Jan 17 22:09:15 mail postfix/smtp[9497]: 20BA932965: to=<010001685da56f5d-8bfccbd3-896e-4700-b9a0-66e94467cab3-000000@mailer.netflix.com>,
                orig_to=<srs0=yrtc=pz=mailer.netflix.com=010001685da56f5d-8bfccbd3-896e-4700-b9a0-66e94467cab3-000000@example.org>,
    relay=feedback-smtp.us-east-1.amazonses.com[72.21.206.91]:25, delay=1.4, delays=0.01/0/0.93/0.5, dsn=2.0.0, status=sent (250 Ok XCS73MIlZ28B7iH7tzWF-1)
Jan 17 22:09:15 mail postfix/qmgr[9218]: 20BA932965: removed
Jan 17 22:09:34 mail postfix/smtpd[9438]: disconnect from a41-48.smtp-out.amazonses.com[54.240.41.48] ehlo=2 starttls=1 mail=1 rcpt=1 data=1 quit=1 commands=7
0

SRS assists by allowing you to rewrite the To: address and appends a Mail From: header, but does not change the original From:

In your example above, when the message arrives at Google's servers, they see the original From: in the message, and process DMARC, SPF, and DKIM according to the policy of the domain name used in the from address. This would most likely violate the origin domain name's SPF and or DMARC policy, and therefore cause Google's Gmail to reject the message.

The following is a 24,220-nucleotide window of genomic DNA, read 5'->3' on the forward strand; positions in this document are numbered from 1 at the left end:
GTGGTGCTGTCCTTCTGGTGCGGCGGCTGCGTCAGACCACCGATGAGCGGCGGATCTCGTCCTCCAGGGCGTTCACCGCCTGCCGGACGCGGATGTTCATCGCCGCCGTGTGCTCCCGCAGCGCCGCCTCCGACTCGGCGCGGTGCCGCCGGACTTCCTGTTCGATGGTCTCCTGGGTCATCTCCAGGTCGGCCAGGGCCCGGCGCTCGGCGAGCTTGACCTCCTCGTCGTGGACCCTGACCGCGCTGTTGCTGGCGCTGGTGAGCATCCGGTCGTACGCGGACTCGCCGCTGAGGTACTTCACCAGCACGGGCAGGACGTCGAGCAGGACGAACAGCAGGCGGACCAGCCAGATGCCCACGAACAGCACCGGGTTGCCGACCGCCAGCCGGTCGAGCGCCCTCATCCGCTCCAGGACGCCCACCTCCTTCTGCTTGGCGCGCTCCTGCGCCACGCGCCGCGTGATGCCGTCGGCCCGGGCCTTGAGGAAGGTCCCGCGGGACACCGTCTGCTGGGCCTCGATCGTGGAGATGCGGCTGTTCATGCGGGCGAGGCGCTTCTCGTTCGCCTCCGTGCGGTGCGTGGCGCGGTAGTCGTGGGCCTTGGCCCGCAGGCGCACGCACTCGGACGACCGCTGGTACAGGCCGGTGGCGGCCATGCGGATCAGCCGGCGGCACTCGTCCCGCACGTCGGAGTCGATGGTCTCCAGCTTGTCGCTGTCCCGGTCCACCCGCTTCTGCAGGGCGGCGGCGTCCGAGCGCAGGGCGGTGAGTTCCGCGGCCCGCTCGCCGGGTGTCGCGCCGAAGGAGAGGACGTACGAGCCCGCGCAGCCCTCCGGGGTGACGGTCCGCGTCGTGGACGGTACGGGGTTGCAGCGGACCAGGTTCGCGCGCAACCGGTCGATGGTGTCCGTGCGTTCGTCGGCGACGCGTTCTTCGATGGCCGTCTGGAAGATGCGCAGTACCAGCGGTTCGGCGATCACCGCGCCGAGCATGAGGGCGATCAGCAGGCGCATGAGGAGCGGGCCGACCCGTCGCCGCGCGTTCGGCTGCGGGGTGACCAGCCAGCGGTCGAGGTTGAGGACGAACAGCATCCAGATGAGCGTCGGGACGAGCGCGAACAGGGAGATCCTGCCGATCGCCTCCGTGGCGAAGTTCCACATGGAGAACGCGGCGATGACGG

The solution is to implement Authenticated Received Chain (ARC), RFC 8617.

ARC helps solve this problem by giving intermediate servers a way to sign the original message's validation results. Even if the SPF and DKIM validation fail, the receiving service can choose to validate the ARC. If the ARC indicates that the original message passed the SPF and DKIM checks, and the only modifications were made by intermediaries trusted by the receiving service, the receiving service may choose to accept the email.

You can use the milter OpenARC for sendmail and postfix MTAs to sign emails with ARC before relaying them. This gives the receiving mail server a way to verify that your relaying server confirmed the results of SPF and DKIM before relaying the message forward. Now the receiving mail server can verify the ARC signature that your relaying server added, and then take any action depending on its configuration.

Ultimately one has no control over the 3rd party receiving mail server. All we can do is attempt to make our email as trustworthy as possible. By adding valid ARC headers, we can at least give the receiving mail server another datapoint to prove the legitimacy of the messages, yet it is still no absolute guarantee that the message will be accepted, delivered, and not marked as spam.

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  • And is there a solution to this problem? – Lenne Nov 27 '19 at 0:43
  • The solution is to implement ARC. I've edited my response above to include information on what ARC is and how it can help. – user117197 Nov 29 '19 at 8:02